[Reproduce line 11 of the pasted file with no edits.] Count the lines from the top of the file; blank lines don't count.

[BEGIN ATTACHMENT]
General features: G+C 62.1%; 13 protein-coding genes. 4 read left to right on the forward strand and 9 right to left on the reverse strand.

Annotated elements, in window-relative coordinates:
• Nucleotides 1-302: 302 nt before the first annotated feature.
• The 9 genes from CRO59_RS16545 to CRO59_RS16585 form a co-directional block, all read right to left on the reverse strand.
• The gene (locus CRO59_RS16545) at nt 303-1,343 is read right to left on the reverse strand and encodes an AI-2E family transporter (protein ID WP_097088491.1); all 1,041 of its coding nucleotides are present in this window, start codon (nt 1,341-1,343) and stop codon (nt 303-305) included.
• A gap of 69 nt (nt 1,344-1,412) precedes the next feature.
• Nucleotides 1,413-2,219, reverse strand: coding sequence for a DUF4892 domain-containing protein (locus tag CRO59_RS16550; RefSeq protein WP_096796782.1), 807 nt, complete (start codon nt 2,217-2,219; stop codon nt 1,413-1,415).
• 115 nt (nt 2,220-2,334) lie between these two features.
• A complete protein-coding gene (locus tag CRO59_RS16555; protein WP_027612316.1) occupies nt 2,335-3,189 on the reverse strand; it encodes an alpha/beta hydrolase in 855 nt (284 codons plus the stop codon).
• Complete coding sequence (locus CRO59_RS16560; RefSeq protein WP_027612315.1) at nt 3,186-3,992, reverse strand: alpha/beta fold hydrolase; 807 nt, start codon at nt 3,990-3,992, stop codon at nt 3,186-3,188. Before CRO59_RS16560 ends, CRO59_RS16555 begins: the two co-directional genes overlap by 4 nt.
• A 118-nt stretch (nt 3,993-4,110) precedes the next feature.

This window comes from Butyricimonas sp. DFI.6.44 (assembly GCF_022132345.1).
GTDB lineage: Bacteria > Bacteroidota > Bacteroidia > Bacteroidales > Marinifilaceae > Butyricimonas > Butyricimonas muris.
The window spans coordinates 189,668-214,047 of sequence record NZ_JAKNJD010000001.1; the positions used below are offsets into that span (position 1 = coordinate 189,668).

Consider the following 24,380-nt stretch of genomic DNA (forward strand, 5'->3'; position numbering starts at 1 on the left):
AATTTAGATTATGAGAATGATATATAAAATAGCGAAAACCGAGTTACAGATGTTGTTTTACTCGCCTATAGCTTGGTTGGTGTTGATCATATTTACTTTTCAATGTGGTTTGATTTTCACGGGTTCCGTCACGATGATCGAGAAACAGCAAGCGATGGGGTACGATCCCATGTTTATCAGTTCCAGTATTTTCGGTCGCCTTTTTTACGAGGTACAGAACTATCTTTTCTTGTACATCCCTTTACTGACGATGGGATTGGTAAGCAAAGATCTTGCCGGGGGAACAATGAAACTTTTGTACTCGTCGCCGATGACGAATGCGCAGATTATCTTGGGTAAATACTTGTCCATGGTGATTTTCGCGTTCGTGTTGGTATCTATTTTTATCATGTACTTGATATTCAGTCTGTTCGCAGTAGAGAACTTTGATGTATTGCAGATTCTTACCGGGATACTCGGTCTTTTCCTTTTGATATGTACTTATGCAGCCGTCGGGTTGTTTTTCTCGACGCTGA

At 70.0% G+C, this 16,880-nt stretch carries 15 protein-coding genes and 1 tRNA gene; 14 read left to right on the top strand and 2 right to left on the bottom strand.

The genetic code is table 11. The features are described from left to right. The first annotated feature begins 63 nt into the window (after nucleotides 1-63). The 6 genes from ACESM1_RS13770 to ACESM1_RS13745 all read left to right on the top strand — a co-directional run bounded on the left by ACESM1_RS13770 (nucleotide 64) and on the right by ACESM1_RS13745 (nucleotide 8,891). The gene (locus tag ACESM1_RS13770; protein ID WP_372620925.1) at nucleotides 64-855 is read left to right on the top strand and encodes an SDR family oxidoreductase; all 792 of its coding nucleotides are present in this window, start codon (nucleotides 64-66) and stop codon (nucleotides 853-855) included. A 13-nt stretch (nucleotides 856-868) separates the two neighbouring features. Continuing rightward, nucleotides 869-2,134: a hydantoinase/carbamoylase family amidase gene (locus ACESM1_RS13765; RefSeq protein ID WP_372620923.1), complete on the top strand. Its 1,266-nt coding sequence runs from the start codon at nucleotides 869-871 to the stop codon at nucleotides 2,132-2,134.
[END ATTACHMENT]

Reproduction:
• A 118-nt stretch (nt 3,993-4,110) precedes the next feature.